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Factory Method without Factory Subclasses

Chris Strom, on 05 Feb 2016
I am already bored by the factory method pattern. Time for Dart mirrors! I kid of course. About the bored, not the mirrors. I goes without saying that I'm going to add mirrors.The Gang of Four book mentions two major varieties of the pattern: one that uses an abstract class, forcing subclasses to define the factory implementations, and the other in which the creator class provides a default factory implementation. I tried the the former last night, so tonight I try with a default implementation. For this example, I adopt the Delphi example on the Wikipedia page, which describes a... read more

Factory Method Pattern (Take 2)

Chris Strom, on 04 Feb 2016
Crazy what happens when you start writing a book, take a break for a year and a half, then come back. I had completely forgotten that I have already researched the factory method pattern for Design Patterns in Dart. But research it I did.Crazy too is that the approach I was taking to design patterns back then is very different to the one that I have been doing on this recent chain of posts. My focus recently has been to understand the consequences of patterns and different approaches to the pattern. Back then I spent the entire time benchmarking. I... read more

Degenerate Abstractions

Chris Strom, on 03 Feb 2016
What do you get when you remove all but one refined abstraction from the bridge pattern? I already looked into what happens when you only need one implementor. The Gang of Four book even included a discussion about one implementor, terming it a "degenerate case." What about the opposite?The prime mover in the bridge pattern is given the seemingly vague name of "The Abstraction." There are two required characteristics for the abstraction. First, it needs to perform some action whose exact implementation can vary. Second, it needs to have subclasses—different specific types of the abstraction. These subclasses are called refined... read more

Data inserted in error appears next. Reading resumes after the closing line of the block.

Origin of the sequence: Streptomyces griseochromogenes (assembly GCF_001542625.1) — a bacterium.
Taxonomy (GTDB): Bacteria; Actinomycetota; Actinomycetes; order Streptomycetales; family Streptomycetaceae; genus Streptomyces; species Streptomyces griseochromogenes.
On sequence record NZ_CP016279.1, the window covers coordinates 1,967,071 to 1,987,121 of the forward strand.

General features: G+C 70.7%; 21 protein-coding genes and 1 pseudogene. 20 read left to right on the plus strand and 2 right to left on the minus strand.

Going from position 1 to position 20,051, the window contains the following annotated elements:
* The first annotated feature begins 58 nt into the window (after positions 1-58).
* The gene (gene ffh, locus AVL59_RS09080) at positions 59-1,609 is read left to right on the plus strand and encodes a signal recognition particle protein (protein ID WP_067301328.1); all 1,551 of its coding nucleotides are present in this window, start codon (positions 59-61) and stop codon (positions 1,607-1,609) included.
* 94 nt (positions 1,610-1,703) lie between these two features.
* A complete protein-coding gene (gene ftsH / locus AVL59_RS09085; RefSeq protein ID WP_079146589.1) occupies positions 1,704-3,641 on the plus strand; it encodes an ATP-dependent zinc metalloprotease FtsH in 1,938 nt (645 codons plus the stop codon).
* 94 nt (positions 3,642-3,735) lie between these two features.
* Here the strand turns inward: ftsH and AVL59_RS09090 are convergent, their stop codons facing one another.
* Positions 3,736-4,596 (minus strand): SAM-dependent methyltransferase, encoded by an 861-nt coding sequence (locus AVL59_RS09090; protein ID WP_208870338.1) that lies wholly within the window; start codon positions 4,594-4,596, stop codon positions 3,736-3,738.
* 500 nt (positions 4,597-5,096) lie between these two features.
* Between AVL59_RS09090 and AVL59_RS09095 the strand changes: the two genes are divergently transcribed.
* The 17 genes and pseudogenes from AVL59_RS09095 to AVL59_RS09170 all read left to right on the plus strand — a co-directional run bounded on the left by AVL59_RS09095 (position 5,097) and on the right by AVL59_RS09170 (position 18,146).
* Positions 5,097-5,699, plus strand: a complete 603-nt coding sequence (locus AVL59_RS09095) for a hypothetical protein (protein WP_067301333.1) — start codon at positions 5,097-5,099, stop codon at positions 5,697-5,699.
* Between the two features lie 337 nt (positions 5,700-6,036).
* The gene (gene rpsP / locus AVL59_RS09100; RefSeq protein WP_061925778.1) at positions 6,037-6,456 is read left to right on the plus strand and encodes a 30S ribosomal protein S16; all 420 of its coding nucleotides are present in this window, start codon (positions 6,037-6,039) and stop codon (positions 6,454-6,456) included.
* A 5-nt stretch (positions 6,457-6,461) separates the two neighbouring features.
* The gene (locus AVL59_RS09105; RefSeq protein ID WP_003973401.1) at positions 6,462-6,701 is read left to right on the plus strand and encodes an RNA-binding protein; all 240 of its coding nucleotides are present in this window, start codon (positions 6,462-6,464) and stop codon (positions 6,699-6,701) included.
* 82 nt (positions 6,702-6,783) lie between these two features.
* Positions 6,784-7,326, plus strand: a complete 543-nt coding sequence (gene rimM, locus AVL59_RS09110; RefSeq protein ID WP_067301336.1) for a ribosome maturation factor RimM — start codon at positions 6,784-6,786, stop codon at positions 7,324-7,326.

In Which I Quarrel with Bridge Names

Chris Strom, on 02 Feb 2016
I confess that I find the names in the bridge pattern awkward. Why are there "refined abstractions" instead of "concrete abstractions"? Why is it "concrete implementor" instead of "refined implementor"? Why did we settle on names like "abstraction" and "implementor" which closely mirror programming concepts like "abstract classes" and "interface implementation"? Also, why does the Gang of Four book describe the pattern as decoupling "an abstraction from its implementation so that the two can vary independently" instead of "decoupling an abstraction from part of its implementation"? The pattern does not have the implementor implement all of the abstraction's functionality, just... read more

Factory Bridges in Dart

Chris Strom, on 01 Feb 2016
I've constructed a bridge in a client. I've constructed a bridge in a constructor. So tonight, I construct a bridge in a factory. I must investigate the factory and abstract factory in Dart. Mostly because I am unsure how much value the standard structure of the pattern is needed in a language with factory constructors baked right in. Since they are baked in, that's what I opt for tonight.The abstraction in my bridge pattern example continues to be a Messenger:abstract class Messenger { Communication comm; Messenger(this.comm); void updateStatus();}The purpose of classes implementing this interface is to simply facilitate status updates.... read more